S5E22: Laughter is the Best Medicine for Your Organization

“By injecting humor and levity into our work lives, we give ourselves an opportunity for human connection.” Peter Margaritis

According to some recent research, adding more laughter to the workplace helps improve the organization’s culture. Humor allows people to cope with stress and build relationships and is associated with intelligence and creativity.

Workplace humor is about a positive, light-hearted, open attitude and a playful mindset. One of the best ways to create a competitive advantage is to create a culture that embraces laughter. By injecting humor and levity into our work lives, we give ourselves an opportunity for human connection —something so easily lost in today’s pandemic weary and technology-driven world.

Humor has not been seen as a top leadership characteristic but rather a secondary leadership behavior. However, there is more research evidence that humor should be one of the top leadership behaviors. Incorporating humor into your company culture isn’t that easy, but well worth it. It is essential to understand your own company culture when it comes to humor in the workplace and bring it in a way that fits and enhances the culture and the people.

There is a delicate balance between creating a culture that embraces humor and developing leadership that learns how to use humor to strengthen the organization, and it’s well worth the effort.

S5E21: Burn Ladders Build Bridges with Dr. Alan Patterson

“The idea of burning the ladder is a shifting mindset, and building bridges is the action that creates opportunities to build relationships.’ Dr. Alan Patterson

My guests today are Dr. Alan Patterson and Jenny Knuth. Alan has more than three decades of international business experience. In 2006, he formed Mentore, a consulting practice specializing in leadership and organizational development. Many global and national businesses and organizations have tapped his expertise, including Anheuser Busch, Biogen, Federal Reserve Bank, Johnson and Johnson, Hewlett Packard, Major League Baseball, and the United States Navy. He’s the author of ‘Leader evolution: From Technical Expertise to Strategic Leadership.’ In addition, Alan has been a college lecturer and frequent presenter at several state and national conferences. He released his new book ‘Burn ladders, Build Bridges: Pursuing Work with Meaning and Purpose,’ on May 6 of this year, and can be found on Amazon. Jenny, Dr. Alan’s marketing person, also joins us in our conversation.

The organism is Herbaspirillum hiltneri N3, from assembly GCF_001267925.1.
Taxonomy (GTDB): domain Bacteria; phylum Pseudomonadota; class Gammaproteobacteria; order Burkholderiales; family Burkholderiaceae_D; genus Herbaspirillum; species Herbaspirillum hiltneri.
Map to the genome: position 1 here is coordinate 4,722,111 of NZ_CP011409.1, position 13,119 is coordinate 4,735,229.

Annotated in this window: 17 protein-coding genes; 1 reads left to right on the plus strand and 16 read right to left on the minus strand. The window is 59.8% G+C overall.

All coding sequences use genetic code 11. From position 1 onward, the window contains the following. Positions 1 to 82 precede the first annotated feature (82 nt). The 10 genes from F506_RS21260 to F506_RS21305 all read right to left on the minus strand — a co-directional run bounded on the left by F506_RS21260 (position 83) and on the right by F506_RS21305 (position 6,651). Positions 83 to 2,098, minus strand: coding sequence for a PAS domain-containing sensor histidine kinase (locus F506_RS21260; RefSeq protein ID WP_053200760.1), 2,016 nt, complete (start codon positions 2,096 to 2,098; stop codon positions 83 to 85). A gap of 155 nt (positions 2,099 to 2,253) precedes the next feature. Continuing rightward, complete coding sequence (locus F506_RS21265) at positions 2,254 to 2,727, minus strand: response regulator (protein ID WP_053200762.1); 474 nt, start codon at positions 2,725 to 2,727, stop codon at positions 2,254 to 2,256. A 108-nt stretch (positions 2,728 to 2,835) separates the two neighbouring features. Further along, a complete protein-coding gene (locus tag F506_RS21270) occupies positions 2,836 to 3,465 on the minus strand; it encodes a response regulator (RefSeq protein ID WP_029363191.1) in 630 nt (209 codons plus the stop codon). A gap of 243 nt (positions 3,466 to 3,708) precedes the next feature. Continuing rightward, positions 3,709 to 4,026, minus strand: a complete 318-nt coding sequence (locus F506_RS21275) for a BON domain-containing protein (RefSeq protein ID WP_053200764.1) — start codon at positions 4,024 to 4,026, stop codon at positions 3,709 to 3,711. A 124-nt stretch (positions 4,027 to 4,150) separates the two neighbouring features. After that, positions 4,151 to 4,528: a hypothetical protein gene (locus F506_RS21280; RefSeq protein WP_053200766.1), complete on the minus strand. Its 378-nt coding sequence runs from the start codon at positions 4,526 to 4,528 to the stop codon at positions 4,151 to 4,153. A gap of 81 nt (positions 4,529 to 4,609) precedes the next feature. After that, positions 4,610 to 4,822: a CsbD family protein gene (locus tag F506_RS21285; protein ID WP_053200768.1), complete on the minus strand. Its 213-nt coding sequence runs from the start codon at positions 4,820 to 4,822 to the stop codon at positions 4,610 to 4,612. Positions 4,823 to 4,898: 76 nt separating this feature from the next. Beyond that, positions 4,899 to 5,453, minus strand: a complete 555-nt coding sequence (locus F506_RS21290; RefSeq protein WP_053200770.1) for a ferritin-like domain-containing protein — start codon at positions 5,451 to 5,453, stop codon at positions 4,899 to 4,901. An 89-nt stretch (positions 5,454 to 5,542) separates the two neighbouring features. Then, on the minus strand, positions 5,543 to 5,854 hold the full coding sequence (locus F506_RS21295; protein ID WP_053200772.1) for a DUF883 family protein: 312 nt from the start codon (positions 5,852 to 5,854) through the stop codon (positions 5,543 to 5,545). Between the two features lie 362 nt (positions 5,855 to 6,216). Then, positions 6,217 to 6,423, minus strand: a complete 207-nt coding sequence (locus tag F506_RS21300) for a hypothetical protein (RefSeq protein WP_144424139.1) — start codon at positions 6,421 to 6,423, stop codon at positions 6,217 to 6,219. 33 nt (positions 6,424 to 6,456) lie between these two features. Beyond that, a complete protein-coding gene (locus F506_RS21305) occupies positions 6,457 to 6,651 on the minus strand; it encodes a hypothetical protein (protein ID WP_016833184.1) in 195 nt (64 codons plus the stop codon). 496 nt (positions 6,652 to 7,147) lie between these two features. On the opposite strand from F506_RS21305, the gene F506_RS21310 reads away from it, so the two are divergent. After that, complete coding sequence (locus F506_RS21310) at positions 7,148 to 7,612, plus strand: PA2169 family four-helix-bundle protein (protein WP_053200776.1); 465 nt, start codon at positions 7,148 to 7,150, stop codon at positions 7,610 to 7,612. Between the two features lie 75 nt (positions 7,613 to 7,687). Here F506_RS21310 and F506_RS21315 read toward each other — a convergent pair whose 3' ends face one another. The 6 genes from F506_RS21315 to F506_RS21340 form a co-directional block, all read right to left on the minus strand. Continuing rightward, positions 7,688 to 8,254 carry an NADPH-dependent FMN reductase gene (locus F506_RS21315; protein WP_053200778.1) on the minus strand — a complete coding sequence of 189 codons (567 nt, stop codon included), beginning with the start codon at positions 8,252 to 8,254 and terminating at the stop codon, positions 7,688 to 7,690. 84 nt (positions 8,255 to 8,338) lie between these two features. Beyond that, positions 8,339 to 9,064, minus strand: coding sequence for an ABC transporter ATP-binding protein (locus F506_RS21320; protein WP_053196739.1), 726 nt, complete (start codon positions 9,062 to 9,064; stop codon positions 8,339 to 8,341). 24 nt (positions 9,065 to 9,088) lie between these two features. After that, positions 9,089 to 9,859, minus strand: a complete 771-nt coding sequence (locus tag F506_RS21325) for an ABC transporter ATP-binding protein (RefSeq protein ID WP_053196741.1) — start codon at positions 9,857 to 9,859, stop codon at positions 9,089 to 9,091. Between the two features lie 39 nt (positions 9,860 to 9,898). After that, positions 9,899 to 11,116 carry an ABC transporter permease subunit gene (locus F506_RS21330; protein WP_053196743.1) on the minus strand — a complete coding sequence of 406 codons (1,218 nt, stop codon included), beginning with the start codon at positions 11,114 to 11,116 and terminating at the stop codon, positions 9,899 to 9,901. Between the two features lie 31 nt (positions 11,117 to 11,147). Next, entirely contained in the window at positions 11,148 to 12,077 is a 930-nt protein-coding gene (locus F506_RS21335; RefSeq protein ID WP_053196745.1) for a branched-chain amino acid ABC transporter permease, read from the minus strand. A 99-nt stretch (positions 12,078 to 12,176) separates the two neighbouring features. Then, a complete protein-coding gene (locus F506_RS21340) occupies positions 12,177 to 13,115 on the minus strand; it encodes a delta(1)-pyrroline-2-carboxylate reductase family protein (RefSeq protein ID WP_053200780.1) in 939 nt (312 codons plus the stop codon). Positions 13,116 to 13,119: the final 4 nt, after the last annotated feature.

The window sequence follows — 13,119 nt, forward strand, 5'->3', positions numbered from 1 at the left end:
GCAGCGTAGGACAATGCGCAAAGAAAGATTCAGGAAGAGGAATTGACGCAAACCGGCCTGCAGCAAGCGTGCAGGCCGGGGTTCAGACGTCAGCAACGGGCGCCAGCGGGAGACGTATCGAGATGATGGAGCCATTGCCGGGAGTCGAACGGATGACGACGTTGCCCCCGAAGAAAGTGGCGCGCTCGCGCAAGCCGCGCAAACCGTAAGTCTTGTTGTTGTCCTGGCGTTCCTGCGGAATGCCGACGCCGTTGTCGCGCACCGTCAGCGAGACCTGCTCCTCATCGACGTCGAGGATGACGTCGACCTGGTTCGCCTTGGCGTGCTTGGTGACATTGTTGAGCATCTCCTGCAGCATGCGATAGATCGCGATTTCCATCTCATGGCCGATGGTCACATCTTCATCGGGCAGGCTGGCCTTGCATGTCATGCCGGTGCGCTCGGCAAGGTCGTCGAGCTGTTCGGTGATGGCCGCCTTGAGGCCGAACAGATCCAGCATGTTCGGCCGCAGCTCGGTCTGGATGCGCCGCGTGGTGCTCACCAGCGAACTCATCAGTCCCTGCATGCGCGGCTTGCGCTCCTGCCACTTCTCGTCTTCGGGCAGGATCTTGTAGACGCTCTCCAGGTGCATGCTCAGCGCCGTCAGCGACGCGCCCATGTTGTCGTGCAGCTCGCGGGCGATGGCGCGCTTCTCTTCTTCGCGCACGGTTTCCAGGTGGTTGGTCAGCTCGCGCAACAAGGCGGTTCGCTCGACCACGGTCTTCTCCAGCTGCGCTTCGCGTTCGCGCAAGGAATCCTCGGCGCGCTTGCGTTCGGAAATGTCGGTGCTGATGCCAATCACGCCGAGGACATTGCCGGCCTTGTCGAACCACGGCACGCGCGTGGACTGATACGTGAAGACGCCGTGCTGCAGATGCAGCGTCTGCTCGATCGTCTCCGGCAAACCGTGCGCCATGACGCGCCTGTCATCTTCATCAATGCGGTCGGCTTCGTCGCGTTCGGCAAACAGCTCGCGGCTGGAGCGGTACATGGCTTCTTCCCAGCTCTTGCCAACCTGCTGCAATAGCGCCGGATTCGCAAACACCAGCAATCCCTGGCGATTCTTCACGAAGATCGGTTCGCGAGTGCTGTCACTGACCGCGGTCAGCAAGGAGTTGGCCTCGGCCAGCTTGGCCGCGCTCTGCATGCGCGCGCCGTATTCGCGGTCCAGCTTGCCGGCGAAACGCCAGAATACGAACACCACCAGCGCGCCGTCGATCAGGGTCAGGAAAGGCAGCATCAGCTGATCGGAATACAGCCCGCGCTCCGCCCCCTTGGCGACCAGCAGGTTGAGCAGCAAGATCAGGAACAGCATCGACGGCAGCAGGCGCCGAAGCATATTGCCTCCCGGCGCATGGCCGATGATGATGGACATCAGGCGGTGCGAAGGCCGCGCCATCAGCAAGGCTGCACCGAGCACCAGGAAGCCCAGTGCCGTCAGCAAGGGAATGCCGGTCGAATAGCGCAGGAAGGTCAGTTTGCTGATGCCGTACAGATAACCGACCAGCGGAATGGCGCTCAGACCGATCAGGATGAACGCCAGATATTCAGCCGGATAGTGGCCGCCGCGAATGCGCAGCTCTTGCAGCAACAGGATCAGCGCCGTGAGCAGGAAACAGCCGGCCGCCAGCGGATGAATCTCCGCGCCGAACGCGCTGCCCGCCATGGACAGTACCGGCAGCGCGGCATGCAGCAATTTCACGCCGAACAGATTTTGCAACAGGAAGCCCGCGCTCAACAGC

While working with my clients, I realized that there is blind faith in career progression and that people were on this treadmill that inherently held that someone else would decide for them the next step. Despite the need for such judgments, it is evident that devastation has taken place because people have become very limited, thus the need for a better concept and a better mindset.

Many people feel like the moves they need to make are out of their control, and I beg to differ. There’s a lot within your control, but the approach has to be different. If you’re looking for meaning and purpose, you’re not going to find it on the ladder. That meaning and purpose comes through meeting and working with people.

It’s not a one-size-fits-all when it comes to who is a ladder burner. However, the people you find on the edge of the organizations have created these multiple relationships across the organization. So people that speak up have this broader view of their job and are looking to make a difference would be characterized as ladder burners.

A ladder climber puts themselves in the middle of their universe, but it is about how they can help ladder burners and is never about themselves. The idea of burning the ladder is a shifting mindset, and building bridges is the action that creates opportunities to build relationships.

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S5EP18: Optimizing Emotional Intelligence

“Emotional Intelligence helps you connect with your feelings, turning that into action, and making informed decisions about what matters most to you.” Peter Margaritis